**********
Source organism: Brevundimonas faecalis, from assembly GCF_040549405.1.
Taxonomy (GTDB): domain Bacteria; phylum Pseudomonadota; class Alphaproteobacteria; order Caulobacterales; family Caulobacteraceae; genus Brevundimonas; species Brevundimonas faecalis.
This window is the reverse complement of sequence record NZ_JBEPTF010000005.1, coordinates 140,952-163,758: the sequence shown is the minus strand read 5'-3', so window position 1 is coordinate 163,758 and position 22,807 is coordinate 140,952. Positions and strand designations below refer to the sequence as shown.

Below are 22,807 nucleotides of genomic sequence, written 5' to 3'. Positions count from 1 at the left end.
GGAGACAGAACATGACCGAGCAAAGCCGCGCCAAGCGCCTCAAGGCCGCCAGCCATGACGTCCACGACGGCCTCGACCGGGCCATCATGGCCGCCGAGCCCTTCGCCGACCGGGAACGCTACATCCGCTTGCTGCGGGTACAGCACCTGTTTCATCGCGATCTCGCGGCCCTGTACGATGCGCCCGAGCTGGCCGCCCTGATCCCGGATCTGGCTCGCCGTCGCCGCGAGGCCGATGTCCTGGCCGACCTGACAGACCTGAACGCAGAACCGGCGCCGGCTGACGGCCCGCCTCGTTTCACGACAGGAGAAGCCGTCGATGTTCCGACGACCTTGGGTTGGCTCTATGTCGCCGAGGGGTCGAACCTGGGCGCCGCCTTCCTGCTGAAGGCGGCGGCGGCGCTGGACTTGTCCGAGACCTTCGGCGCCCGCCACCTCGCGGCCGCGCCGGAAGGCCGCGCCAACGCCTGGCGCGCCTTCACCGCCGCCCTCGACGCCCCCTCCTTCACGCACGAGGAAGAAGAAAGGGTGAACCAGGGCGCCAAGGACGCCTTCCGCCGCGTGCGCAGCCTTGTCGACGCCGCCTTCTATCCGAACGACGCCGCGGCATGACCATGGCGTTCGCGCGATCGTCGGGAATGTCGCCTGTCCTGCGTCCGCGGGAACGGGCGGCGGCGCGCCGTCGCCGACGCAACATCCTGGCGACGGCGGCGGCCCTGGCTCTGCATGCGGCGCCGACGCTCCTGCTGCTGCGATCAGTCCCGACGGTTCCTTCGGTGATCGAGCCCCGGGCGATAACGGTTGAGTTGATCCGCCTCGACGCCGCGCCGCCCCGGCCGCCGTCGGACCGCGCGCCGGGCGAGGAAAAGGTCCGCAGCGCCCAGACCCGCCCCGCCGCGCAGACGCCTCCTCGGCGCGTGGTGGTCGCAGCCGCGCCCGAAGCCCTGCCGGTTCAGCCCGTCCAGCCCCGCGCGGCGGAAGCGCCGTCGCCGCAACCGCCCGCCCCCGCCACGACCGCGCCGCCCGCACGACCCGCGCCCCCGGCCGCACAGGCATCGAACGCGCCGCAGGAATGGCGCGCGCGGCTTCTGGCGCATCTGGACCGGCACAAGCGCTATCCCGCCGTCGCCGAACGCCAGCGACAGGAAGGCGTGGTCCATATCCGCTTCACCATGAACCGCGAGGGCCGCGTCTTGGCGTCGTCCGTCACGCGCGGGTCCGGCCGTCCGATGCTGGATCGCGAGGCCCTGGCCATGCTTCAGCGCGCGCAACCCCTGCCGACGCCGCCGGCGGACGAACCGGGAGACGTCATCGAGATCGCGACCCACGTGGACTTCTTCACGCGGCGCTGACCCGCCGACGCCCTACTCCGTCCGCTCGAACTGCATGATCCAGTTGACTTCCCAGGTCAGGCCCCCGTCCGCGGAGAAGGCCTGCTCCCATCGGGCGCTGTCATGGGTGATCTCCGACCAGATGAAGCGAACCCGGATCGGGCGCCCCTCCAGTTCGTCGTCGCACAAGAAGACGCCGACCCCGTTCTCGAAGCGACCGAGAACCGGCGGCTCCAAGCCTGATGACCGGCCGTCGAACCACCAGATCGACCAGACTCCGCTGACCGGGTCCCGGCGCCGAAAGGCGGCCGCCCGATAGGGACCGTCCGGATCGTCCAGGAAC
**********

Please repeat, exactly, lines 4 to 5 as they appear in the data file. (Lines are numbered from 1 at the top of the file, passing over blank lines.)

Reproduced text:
Below are 22,807 nucleotides of genomic sequence, written 5' to 3'. Positions count from 1 at the left end.
GGAGACAGAACATGACCGAGCAAAGCCGCGCCAAGCGCCTCAAGGCCGCCAGCCATGACGTCCACGACGGCCTCGACCGGGCCATCATGGCCGCCGAGCCCTTCGCCGACCGGGAACGCTACATCCGCTTGCTGCGGGTACAGCACCTGTTTCATCGCGATCTCGCGGCCCTGTACGATGCGCCCGAGCTGGCCGCCCTGATCCCGGATCTGGCTCGCCGTCGCCGCGAGGCCGATGTCCTGGCCGACCTGACAGACCTGAACGCAGAACCGGCGCCGGCTGACGGCCCGCCTCGTTTCACGACAGGAGAAGCCGTCGATGTTCCGACGACCTTGGGTTGGCTCTATGTCGCCGAGGGGTCGAACCTGGGCGCCGCCTTCCTGCTGAAGGCGGCGGCGGCGCTGGACTTGTCCGAGACCTTCGGCGCCCGCCACCTCGCGGCCGCGCCGGAAGGCCGCGCCAACGCCTGGCGCGCCTTCACCGCCGCCCTCGACGCCCCCTCCTTCACGCACGAGGAAGAAGAAAGGGTGAACCAGGGCGCCAAGGACGCCTTCCGCCGCGTGCGCAGCCTTGTCGACGCCGCCTTCTATCCGAACGACGCCGCGGCATGACCATGGCGTTCGCGCGATCGTCGGGAATGTCGCCTGTCCTGCGTCCGCGGGAACGGGCGGCGGCGCGCCGTCGCCGACGCAACATCCTGGCGACGGCGGCGGCCCTGGCTCTGCATGCGGCGCCGACGCTCCTGCTGCTGCGATCAGTCCCGACGGTTCCTTCGGTGATCGAGCCCCGGGCGATAACGGTTGAGTTGATCCGCCTCGACGCCGCGCCGCCCCGGCCGCCGTCGGACCGCGCGCCGGGCGAGGAAAAGGTCCGCAGCGCCCAGACCCGCCCCGCCGCGCAGACGCCTCCTCGGCGCGTGGTGGTCGCAGCCGCGCCCGAAGCCCTGCCGGTTCAGCCCGTCCAGCCCCGCGCGGCGGAAGCGCCGTCGCCGCAACCGCCCGCCCCCGCCACGACCGCGCCGCCCGCACGACCCGCGCCCCCGGCCGCACAGGCATCGAACGCGCCGCAGGAATGGCGCGCGCGGCTTCTGGCGCATCTGGACCGGCACAAGCGCTATCCCGCCGTCGCCGAACGCCAGCGACAGGAAGGCGTGGTCCATATCCGCTTCACCATGAACCGCGAGGGCCGCGTCTTGGCGTCGTCCGTCACGCGCGGGTCCGGCCGTCCGATGCTGGATCGCGAGGCCCTGGCCATGCTTCAGCGCGCGCAACCCCTGCCGACGCCGCCGGCGGACGAACCGGGAGACGTCATCGAGATCGCGACCCACGTGGACTTCTTCACGCGGCGCTGACCCGCCGACGCCCTACTCCGTCCGCTCGAACTGCATGATCCAGTTGACTTCCCAGGTCAGGCCCCCGTCCGCGGAGAAGGCCTGCTCCCATCGGGCGCTGTCATGGGTGATCTCCGACCAGATGAAGCGAACCCGGATCGGGCGCCCCTCCAGTTCGTCGTCGCACAAGAAGACGCCGACCCCGTTCTCGAAGCGACCGAGAACCGGCGGCTCCAAGCCTGATGACCGGCCGTCGAACCACCAGATCGACCAGACTCCGCTGACCGGGTCCCGGCGCCGAAAGGCGGCCGCCCGATAGGGACCGTCCGGATCGTCCAGGAAC